Zombie, post-apocalyptic and dystopian books are like shoes - you can never have enough.
All Quiet on the Western Front is a classic that I've always wanted to read. I've read a lot of World War II books, but very few from World War I, and this one had the added interest of being written from the German perspective. Right from the very beginning, I could see why it is a classic and features prominently on all those 'top books' lists, including 1001 Books to Read Before You Die.
In the beginning, it appears to be just another war narrative - young men plucked straight from school and sent to fight a war that seems like a great adventure - travel and comradeship, something that they never dreamed of as children. But as the story progresses, through trench warfare, front-line hospitals and home visits that further distance themselves from 'normal' lives, All Quiet On the Western Front becomes gradually more haunting and thought-provoking.
Paul is an average German boy when he enlists to fight in the Great War - having grown up in an average family, he finds himself with his schoolmates, fighting a war that he doesn't particularly believe in. And although there are funny stories and light-hearted moments, as I listened I became more and more sympathetic as he witnesses some of the greatest horrors World War One had to offer - from long painful deaths to gas attacks and the effect on the German people as a whole.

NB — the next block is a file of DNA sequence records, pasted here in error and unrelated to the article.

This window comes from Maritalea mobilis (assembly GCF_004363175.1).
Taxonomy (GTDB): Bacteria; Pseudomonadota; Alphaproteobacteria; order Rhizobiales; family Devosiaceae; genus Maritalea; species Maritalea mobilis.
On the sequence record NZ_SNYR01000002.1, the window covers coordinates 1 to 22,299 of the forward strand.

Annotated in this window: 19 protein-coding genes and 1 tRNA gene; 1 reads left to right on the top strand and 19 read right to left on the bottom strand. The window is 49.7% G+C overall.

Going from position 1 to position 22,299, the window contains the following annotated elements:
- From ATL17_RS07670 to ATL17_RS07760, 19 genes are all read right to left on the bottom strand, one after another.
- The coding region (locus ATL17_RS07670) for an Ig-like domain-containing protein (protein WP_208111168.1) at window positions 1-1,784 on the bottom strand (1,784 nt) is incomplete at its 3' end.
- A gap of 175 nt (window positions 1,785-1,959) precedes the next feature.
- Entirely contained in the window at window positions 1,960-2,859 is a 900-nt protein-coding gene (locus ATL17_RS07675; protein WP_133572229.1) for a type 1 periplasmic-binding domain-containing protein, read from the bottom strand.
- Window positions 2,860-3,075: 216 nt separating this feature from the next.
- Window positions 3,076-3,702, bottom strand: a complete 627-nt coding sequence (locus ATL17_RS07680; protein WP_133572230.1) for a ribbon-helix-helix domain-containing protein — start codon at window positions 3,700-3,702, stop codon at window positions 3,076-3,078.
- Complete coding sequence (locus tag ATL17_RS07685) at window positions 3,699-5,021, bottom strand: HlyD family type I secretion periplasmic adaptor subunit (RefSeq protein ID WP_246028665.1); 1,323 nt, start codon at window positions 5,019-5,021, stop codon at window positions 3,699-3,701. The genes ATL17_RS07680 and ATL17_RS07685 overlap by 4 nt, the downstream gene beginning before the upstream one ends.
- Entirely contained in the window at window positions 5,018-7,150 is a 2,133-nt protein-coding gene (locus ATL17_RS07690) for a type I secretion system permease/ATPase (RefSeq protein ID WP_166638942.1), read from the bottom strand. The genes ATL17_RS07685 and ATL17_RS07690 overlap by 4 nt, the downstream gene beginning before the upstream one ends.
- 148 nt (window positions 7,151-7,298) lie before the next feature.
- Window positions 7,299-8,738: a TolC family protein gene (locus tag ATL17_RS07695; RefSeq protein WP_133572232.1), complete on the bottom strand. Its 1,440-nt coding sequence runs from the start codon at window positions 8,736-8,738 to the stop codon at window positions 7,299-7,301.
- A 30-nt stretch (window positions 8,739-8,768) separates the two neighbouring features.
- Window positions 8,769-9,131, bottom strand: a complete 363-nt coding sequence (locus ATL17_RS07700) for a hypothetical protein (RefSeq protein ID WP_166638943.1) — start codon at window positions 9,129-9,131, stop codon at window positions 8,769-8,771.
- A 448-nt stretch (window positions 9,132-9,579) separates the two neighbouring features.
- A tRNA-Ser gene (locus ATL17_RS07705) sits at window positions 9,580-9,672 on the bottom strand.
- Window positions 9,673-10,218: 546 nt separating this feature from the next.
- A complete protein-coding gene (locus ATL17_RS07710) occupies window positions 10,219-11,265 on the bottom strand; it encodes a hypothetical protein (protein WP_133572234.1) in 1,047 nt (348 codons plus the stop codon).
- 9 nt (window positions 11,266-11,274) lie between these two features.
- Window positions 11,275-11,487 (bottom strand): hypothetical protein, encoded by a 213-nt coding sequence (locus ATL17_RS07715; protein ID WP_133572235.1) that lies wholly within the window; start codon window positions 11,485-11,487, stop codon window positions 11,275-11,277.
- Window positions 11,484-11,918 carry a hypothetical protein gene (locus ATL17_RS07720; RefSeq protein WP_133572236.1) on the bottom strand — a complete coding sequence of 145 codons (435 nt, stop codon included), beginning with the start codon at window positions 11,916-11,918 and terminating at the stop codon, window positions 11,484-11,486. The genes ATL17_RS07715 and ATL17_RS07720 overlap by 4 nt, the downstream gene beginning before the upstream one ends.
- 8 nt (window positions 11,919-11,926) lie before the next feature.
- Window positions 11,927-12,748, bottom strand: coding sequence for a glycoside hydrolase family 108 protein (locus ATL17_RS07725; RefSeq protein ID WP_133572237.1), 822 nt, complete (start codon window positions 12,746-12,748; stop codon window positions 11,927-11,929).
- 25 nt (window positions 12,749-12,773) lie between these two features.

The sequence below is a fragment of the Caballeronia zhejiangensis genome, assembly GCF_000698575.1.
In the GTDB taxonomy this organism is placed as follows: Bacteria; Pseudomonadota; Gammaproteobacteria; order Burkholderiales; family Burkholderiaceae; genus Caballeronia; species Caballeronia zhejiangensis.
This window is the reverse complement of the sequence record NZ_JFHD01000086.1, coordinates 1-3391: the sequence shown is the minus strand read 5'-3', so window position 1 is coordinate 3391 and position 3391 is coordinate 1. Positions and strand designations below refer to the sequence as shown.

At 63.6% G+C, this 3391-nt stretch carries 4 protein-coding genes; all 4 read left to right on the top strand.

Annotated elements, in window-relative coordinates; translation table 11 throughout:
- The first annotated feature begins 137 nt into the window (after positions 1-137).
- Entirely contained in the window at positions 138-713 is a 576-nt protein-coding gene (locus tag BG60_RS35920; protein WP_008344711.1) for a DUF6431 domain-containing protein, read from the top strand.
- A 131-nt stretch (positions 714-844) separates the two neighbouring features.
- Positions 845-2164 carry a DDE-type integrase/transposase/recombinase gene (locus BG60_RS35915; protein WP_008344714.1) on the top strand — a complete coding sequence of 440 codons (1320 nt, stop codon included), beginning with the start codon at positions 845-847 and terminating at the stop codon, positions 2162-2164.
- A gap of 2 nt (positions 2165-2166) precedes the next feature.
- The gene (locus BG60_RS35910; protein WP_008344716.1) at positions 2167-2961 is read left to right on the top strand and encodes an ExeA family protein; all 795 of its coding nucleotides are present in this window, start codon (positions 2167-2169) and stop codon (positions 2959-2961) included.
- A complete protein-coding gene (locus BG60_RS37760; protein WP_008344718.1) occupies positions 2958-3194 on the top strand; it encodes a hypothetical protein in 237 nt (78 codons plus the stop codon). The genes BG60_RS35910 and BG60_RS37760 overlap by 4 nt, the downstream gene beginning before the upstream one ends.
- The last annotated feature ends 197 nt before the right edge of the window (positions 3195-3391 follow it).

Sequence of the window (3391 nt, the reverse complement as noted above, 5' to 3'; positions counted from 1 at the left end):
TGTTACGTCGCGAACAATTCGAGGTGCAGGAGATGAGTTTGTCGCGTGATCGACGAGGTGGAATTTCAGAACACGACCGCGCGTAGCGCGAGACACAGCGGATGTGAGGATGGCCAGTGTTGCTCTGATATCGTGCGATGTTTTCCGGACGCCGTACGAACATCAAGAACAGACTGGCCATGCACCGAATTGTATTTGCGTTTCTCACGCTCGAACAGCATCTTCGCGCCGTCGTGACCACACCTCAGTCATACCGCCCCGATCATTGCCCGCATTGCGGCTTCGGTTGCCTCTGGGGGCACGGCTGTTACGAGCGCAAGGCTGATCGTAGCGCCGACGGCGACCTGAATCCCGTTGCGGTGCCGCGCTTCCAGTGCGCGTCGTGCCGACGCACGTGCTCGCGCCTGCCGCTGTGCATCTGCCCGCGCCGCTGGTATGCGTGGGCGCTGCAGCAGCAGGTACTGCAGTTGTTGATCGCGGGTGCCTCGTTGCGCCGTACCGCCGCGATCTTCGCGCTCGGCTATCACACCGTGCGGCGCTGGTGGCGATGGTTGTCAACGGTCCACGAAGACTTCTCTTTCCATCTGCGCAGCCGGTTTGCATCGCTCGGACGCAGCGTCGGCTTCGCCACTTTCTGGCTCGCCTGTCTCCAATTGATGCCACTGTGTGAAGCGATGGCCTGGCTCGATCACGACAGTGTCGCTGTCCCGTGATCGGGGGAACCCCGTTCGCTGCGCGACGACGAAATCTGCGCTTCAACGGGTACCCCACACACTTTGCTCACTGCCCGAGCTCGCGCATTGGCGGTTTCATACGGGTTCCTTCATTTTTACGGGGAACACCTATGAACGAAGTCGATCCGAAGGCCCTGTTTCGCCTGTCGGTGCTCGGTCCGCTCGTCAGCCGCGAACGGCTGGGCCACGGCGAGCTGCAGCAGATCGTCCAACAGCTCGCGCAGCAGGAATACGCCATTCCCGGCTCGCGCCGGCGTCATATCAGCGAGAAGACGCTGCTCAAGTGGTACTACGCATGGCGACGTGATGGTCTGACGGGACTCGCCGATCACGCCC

As the realisation of the effects of war distances him from his family and the generations of people who have never fought in bloody, hand-to-hand combat in trenches, he becomes more and more introspective, and begins to question everything about the war - the futility, the terrible waste of young lives and deals with the death of friends, comrades and strangers.
Although I hate to dictate what people should read, I can honestly say that I think this is a book that everyone should read - it's haunting, disturbing and ultimately reinforces the brutality of war without using over-the-top violence, it is simply the story of one young man who realises just how wasteful and futile war is.
The Audio Version
I really enjoyed the audio version - the narration is very well done (although the English accent is slightly at odds with what I expected), and although I'm not overly fond of classics on audio, this version really adds an extra angle to the story that I very much appreciated.
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